Kemp Bills Aim To Recruit, Retain Teachers; Tighter Hands-Free Law Proposed
Gov. Brian Kemp on Tuesday announced legislation to help bolster education in Georgia. The package focuses on retaining and recruiting teachers and making sure aspiring teachers get additional help while in college.
"Each year, we graduate new cohorts of teachers ready to enter the classroom," Kemp said. "We should do everything we can to ensure their training equips them with the strategies to reach all students at varying instruction levels."
The governor's package aims to help future teachers better prepare for working with students. It also aids retired teachers return to the classroom in areas of Georgia where there is a high need for educators and gives military veterans a pathway to become certified teachers.
At the school level, Kemp's plan looks to ensure that new teachers receive much-needed help from seasoned educators who serve as mentors.
The proposed legislation would "lead the charge to create innovative ways to get more minority students in the classroom" by enhancing teacher preparation programs at Georgia's historically black colleges and universities.
The legislative director of the Professional Association of Georgia Educators, Georgia's largest teachers' group, praised the governor's plans.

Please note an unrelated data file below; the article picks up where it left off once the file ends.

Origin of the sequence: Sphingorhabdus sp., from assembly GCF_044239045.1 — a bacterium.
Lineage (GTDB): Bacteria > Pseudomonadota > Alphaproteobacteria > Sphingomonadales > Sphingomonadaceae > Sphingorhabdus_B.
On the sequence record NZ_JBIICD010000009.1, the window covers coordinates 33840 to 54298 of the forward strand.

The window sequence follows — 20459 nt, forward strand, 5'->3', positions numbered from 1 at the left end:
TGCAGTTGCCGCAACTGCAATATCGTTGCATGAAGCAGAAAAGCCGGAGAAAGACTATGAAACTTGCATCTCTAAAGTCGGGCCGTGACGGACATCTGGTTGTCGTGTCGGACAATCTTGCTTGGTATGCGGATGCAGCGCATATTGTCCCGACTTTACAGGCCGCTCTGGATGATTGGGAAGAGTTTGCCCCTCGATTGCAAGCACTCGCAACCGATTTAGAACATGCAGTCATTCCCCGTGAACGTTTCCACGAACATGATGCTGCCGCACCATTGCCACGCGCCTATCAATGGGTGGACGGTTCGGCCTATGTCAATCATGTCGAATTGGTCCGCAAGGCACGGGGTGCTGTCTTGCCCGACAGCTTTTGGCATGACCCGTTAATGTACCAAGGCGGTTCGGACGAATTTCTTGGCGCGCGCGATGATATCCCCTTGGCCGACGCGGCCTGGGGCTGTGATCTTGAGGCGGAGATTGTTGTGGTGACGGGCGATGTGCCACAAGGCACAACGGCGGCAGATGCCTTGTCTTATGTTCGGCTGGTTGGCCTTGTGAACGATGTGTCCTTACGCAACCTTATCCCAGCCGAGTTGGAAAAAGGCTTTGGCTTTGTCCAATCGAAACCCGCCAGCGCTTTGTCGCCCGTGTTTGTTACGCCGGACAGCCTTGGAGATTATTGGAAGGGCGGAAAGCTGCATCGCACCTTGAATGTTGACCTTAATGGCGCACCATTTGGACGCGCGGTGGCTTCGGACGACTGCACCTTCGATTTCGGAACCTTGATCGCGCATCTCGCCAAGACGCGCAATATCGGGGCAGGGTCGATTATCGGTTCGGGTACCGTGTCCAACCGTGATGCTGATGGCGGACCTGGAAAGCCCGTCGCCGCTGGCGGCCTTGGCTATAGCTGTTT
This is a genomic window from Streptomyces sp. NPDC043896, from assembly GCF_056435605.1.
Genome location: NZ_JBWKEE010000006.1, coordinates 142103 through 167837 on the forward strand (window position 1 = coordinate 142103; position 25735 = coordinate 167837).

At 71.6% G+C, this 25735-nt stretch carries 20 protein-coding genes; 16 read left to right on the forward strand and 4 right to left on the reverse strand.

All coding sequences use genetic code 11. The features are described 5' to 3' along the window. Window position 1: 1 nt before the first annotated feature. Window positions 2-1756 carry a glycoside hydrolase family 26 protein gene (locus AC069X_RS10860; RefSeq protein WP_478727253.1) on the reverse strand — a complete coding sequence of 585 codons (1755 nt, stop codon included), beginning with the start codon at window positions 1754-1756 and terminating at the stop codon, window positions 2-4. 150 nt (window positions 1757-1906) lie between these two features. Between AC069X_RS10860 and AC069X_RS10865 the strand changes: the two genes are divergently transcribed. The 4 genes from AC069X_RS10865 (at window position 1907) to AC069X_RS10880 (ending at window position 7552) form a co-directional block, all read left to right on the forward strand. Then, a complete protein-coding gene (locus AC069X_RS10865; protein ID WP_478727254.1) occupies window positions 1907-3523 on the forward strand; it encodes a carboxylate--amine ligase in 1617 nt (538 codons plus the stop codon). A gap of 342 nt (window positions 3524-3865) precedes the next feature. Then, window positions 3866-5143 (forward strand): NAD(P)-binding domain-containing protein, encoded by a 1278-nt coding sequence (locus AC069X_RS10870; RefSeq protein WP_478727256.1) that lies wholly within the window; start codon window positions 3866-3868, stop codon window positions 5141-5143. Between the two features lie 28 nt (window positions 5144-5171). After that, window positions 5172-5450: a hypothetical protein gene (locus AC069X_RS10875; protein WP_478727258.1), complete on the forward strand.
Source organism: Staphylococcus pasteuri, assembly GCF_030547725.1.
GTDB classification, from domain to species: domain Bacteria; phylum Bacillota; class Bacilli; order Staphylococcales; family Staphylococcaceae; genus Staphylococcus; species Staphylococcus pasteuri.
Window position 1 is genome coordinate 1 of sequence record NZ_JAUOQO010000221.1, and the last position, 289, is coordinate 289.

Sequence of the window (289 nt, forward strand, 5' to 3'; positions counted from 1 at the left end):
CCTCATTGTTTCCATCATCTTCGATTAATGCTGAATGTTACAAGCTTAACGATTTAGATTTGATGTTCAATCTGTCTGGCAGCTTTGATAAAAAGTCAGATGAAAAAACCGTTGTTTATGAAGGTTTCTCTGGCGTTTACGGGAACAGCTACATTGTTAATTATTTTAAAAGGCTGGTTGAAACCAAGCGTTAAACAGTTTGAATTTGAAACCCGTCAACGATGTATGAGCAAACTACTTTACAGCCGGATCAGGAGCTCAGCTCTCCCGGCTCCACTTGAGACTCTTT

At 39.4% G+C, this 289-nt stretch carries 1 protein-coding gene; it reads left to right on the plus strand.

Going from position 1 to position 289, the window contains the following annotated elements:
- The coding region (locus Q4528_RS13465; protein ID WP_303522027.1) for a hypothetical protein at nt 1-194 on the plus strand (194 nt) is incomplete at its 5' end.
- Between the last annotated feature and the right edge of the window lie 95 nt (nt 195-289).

“It’s a tough time for educators out there in Georgia and across the country,” said Margaret Ciccarelli, Legislative Director for PAGE. “We’ve never asked more, and they’ve never delivered more than in the current pandemic environment. We are afraid, based on our survey data, that we are going to lose more teachers after the hardship of this year, so I think it’s very appropriate for state leaders to focus on bolstering the teacher pipeline.”
Ciccarelli said even before the pandemic, about half of all teachers leave the profession in the first five years.
— From GPB's Donny Lowry
Rep. Carson Seeking to Tighten Hands-Free Law
State Rep. John Carson (R-Marietta) will introduce legislation to remove a loophole for individuals charged with distracted driving for the first time.
Georgia law currently allows first-time violators of the Hands-Free law to appear in court with proof of purchase of a device that would prevent them from distracted driving. This device can include a hands-free phone mount or Bluetooth technology.
Carson wants this language removed from state law to prevent offenders from avoiding penalties.
According to the National Highway Traffic Safety Administration, Georgia’s traffic fatalities have decreased by approximately 4.5 percent since 2016. Carson said the decrease in road fatalities happened since the House addressed distracted driving in 2017.
The Hands-Free Georgia law was enacted July 2018.
— From GPB's Fenly Foxen